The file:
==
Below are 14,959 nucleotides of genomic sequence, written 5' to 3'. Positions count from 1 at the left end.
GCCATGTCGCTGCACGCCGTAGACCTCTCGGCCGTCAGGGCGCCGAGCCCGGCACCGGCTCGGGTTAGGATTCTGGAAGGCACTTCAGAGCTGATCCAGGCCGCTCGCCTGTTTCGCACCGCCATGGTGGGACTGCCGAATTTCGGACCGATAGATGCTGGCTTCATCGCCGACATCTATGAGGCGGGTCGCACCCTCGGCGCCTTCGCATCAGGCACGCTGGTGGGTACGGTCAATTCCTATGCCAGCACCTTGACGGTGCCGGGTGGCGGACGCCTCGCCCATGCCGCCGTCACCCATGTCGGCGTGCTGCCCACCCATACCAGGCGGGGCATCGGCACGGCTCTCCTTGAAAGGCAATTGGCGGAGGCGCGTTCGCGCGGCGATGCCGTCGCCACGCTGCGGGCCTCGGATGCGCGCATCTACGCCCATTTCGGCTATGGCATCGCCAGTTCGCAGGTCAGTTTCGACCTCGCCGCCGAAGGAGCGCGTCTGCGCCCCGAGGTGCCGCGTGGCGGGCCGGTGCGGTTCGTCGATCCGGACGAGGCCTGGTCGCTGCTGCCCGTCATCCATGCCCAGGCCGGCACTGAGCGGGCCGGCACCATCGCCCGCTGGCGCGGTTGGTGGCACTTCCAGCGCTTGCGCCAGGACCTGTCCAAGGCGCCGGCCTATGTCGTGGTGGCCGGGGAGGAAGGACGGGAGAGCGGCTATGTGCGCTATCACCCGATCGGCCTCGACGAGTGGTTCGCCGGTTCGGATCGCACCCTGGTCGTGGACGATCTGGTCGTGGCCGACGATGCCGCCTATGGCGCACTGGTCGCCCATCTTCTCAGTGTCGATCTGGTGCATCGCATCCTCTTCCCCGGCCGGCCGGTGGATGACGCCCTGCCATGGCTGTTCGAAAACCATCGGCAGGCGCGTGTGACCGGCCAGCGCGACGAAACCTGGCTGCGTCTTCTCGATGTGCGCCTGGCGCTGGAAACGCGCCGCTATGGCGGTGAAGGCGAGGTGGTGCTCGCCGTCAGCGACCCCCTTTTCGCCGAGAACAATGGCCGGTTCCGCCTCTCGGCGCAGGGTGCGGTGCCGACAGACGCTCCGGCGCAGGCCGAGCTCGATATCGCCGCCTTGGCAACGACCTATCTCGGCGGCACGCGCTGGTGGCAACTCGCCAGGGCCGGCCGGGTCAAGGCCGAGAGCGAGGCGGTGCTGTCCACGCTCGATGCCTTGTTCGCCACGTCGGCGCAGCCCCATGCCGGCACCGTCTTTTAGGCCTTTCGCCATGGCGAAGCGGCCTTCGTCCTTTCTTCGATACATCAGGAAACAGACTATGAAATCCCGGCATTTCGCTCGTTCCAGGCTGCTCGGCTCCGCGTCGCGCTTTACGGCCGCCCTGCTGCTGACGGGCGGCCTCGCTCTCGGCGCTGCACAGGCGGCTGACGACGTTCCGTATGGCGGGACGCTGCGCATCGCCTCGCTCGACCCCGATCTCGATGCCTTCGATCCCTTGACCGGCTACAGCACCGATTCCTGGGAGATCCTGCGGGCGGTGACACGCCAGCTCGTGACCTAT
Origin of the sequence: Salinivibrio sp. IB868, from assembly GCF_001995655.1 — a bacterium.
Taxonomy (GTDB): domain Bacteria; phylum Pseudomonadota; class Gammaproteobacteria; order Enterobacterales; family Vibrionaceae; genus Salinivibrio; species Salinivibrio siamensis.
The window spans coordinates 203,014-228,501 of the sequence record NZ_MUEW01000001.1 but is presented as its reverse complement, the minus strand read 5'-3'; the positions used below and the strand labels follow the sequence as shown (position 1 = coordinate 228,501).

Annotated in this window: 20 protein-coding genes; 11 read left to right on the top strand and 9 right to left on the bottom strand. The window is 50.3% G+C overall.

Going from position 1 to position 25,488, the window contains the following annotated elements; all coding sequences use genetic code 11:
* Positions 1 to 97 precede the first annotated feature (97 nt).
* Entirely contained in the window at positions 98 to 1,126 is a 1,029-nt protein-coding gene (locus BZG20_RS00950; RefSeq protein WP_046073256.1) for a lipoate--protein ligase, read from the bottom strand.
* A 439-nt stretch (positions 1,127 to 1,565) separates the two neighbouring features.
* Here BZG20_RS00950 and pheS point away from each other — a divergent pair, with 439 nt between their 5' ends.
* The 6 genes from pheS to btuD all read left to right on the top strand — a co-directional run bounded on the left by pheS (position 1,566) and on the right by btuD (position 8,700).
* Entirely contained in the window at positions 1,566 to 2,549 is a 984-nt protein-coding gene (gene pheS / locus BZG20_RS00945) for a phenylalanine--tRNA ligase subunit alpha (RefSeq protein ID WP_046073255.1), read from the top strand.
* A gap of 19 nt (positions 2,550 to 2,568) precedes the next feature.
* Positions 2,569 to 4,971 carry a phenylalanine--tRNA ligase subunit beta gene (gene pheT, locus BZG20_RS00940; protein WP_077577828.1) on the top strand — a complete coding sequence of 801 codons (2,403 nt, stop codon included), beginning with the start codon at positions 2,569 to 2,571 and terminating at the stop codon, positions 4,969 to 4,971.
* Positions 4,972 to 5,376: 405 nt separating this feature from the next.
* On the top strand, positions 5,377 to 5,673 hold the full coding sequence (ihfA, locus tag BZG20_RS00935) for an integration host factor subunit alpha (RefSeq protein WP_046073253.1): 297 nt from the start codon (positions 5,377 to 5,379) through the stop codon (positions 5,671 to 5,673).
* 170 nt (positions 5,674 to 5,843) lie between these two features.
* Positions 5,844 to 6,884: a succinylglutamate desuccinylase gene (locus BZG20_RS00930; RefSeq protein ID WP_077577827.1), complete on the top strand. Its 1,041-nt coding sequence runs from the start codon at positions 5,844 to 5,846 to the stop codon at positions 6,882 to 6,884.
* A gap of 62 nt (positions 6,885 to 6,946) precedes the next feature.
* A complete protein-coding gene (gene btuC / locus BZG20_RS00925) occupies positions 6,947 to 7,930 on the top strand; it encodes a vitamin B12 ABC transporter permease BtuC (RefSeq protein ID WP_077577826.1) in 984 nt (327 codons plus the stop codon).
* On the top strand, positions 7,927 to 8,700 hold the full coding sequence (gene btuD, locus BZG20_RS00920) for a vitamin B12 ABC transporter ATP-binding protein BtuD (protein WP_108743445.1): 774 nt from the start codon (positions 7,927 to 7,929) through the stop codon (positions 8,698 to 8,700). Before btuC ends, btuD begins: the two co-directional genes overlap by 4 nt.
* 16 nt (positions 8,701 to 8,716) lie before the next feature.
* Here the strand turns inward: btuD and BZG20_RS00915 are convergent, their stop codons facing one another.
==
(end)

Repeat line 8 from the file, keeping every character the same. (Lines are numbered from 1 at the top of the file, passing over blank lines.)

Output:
* Positions 1 to 97 precede the first annotated feature (97 nt).